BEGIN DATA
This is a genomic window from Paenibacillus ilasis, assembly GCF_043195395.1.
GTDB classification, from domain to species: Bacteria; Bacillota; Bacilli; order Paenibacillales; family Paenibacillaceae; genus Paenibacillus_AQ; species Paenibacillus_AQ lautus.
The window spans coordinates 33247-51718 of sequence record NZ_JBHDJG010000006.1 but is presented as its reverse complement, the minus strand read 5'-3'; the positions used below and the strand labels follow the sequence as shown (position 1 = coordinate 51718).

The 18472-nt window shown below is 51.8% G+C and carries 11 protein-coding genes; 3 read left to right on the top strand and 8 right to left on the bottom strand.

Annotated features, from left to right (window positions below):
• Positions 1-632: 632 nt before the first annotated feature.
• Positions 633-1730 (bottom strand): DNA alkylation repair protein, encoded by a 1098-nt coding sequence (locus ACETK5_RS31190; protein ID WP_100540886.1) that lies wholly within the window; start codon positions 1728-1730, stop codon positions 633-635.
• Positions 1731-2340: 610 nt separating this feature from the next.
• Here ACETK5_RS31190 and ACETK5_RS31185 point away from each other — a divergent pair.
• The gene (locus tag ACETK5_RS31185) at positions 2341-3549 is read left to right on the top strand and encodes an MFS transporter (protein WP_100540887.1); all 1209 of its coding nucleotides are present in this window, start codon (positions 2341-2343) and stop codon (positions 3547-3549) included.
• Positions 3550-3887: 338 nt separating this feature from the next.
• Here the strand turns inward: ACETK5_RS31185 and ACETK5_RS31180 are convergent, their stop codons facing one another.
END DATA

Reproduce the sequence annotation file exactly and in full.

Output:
This is a genomic window from Paenibacillus ilasis, assembly GCF_043195395.1.
GTDB classification, from domain to species: Bacteria; Bacillota; Bacilli; order Paenibacillales; family Paenibacillaceae; genus Paenibacillus_AQ; species Paenibacillus_AQ lautus.
The window spans coordinates 33247-51718 of sequence record NZ_JBHDJG010000006.1 but is presented as its reverse complement, the minus strand read 5'-3'; the positions used below and the strand labels follow the sequence as shown (position 1 = coordinate 51718).

The 18472-nt window shown below is 51.8% G+C and carries 11 protein-coding genes; 3 read left to right on the top strand and 8 right to left on the bottom strand.

Annotated features, from left to right (window positions below):
• Positions 1-632: 632 nt before the first annotated feature.
• Positions 633-1730 (bottom strand): DNA alkylation repair protein, encoded by a 1098-nt coding sequence (locus ACETK5_RS31190; protein ID WP_100540886.1) that lies wholly within the window; start codon positions 1728-1730, stop codon positions 633-635.
• Positions 1731-2340: 610 nt separating this feature from the next.
• Here ACETK5_RS31190 and ACETK5_RS31185 point away from each other — a divergent pair.
• The gene (locus tag ACETK5_RS31185) at positions 2341-3549 is read left to right on the top strand and encodes an MFS transporter (protein WP_100540887.1); all 1209 of its coding nucleotides are present in this window, start codon (positions 2341-2343) and stop codon (positions 3547-3549) included.
• Positions 3550-3887: 338 nt separating this feature from the next.
• Here the strand turns inward: ACETK5_RS31185 and ACETK5_RS31180 are convergent, their stop codons facing one another.